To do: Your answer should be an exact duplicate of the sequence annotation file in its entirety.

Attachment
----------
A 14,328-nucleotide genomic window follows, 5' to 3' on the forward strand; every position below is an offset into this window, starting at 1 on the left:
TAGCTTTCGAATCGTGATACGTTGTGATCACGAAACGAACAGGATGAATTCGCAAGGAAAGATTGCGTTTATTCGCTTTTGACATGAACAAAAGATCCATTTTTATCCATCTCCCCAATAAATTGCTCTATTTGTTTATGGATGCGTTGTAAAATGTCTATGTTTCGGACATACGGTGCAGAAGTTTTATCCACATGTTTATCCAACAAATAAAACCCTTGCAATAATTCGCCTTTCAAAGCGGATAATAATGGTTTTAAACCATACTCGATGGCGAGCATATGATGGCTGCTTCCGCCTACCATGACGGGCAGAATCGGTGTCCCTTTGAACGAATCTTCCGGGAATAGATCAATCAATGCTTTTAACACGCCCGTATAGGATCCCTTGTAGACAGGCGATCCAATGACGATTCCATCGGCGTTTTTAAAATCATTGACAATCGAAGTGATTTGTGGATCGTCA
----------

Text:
A 14,328-nucleotide genomic window follows, 5' to 3' on the forward strand; every position below is an offset into this window, starting at 1 on the left:
TAGCTTTCGAATCGTGATACGTTGTGATCACGAAACGAACAGGATGAATTCGCAAGGAAAGATTGCGTTTATTCGCTTTTGACATGAACAAAAGATCCATTTTTATCCATCTCCCCAATAAATTGCTCTATTTGTTTATGGATGCGTTGTAAAATGTCTATGTTTCGGACATACGGTGCAGAAGTTTTATCCACATGTTTATCCAACAAATAAAACCCTTGCAATAATTCGCCTTTCAAAGCGGATAATAATGGTTTTAAACCATACTCGATGGCGAGCATATGATGGCTGCTTCCGCCTACCATGACGGGCAGAATCGGTGTCCCTTTGAACGAATCTTCCGGGAATAGATCAATCAATGCTTTTAACACGCCCGTATAGGATCCCTTGTAGACAGGCGATCCAATGACGATTCCATCGGCGTTTTTAAAATCATTGACAATCGAAGTGATTTGTGGATCGTCA